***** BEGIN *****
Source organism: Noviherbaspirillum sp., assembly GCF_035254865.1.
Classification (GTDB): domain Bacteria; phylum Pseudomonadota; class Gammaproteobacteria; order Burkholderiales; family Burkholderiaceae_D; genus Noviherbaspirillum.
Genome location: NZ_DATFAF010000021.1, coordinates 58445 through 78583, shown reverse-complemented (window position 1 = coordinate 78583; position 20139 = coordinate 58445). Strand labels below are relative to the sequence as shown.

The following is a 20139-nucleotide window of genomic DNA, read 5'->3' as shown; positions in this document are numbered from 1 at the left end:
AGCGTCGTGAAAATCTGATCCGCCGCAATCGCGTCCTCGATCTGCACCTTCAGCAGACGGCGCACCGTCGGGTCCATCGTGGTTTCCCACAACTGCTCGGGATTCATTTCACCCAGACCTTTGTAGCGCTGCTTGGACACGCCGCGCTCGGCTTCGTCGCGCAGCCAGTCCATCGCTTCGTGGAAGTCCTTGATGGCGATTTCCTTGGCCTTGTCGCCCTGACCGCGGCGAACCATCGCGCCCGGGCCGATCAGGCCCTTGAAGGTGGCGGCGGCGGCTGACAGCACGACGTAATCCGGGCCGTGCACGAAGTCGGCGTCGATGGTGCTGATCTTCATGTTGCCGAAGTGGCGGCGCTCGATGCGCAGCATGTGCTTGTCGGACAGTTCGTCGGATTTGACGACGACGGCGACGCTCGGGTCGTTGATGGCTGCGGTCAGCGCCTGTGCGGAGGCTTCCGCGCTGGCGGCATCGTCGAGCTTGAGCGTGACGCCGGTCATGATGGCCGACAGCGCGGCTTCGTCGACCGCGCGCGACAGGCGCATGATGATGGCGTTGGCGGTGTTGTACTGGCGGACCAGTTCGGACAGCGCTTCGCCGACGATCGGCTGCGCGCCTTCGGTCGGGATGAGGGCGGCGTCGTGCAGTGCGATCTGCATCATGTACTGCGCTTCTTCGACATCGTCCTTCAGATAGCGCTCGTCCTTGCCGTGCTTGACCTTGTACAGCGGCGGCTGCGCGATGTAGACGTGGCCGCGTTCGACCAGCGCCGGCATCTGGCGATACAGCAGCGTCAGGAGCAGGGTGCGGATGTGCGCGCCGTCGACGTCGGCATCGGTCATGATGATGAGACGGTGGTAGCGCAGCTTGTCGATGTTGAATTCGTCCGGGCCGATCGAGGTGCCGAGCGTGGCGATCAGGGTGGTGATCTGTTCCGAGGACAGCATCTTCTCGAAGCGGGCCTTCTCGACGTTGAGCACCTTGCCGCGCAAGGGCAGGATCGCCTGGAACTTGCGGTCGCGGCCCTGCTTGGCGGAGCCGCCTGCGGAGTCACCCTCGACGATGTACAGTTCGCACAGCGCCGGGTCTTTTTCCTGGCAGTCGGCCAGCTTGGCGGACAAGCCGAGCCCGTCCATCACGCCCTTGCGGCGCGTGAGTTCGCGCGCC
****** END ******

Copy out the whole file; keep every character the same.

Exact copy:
Source organism: Noviherbaspirillum sp., assembly GCF_035254865.1.
Classification (GTDB): domain Bacteria; phylum Pseudomonadota; class Gammaproteobacteria; order Burkholderiales; family Burkholderiaceae_D; genus Noviherbaspirillum.
Genome location: NZ_DATFAF010000021.1, coordinates 58445 through 78583, shown reverse-complemented (window position 1 = coordinate 78583; position 20139 = coordinate 58445). Strand labels below are relative to the sequence as shown.

The following is a 20139-nucleotide window of genomic DNA, read 5'->3' as shown; positions in this document are numbered from 1 at the left end:
AGCGTCGTGAAAATCTGATCCGCCGCAATCGCGTCCTCGATCTGCACCTTCAGCAGACGGCGCACCGTCGGGTCCATCGTGGTTTCCCACAACTGCTCGGGATTCATTTCACCCAGACCTTTGTAGCGCTGCTTGGACACGCCGCGCTCGGCTTCGTCGCGCAGCCAGTCCATCGCTTCGTGGAAGTCCTTGATGGCGATTTCCTTGGCCTTGTCGCCCTGACCGCGGCGAACCATCGCGCCCGGGCCGATCAGGCCCTTGAAGGTGGCGGCGGCGGCTGACAGCACGACGTAATCCGGGCCGTGCACGAAGTCGGCGTCGATGGTGCTGATCTTCATGTTGCCGAAGTGGCGGCGCTCGATGCGCAGCATGTGCTTGTCGGACAGTTCGTCGGATTTGACGACGACGGCGACGCTCGGGTCGTTGATGGCTGCGGTCAGCGCCTGTGCGGAGGCTTCCGCGCTGGCGGCATCGTCGAGCTTGAGCGTGACGCCGGTCATGATGGCCGACAGCGCGGCTTCGTCGACCGCGCGCGACAGGCGCATGATGATGGCGTTGGCGGTGTTGTACTGGCGGACCAGTTCGGACAGCGCTTCGCCGACGATCGGCTGCGCGCCTTCGGTCGGGATGAGGGCGGCGTCGTGCAGTGCGATCTGCATCATGTACTGCGCTTCTTCGACATCGTCCTTCAGATAGCGCTCGTCCTTGCCGTGCTTGACCTTGTACAGCGGCGGCTGCGCGATGTAGACGTGGCCGCGTTCGACCAGCGCCGGCATCTGGCGATACAGCAGCGTCAGGAGCAGGGTGCGGATGTGCGCGCCGTCGACGTCGGCATCGGTCATGATGATGAGACGGTGGTAGCGCAGCTTGTCGATGTTGAATTCGTCCGGGCCGATCGAGGTGCCGAGCGTGGCGATCAGGGTGGTGATCTGTTCCGAGGACAGCATCTTCTCGAAGCGGGCCTTCTCGACGTTGAGCACCTTGCCGCGCAAGGGCAGGATCGCCTGGAACTTGCGGTCGCGGCCCTGCTTGGCGGAGCCGCCTGCGGAGTCACCCTCGACGATGTACAGTTCGCACAGCGCCGGGTCTTTTTCCTGGCAGTCGGCCAGCTTGGCGGACAAGCCGAGCCCGTCCATCACGCCCTTGCGGCGCGTGAGTTCGCGCGCC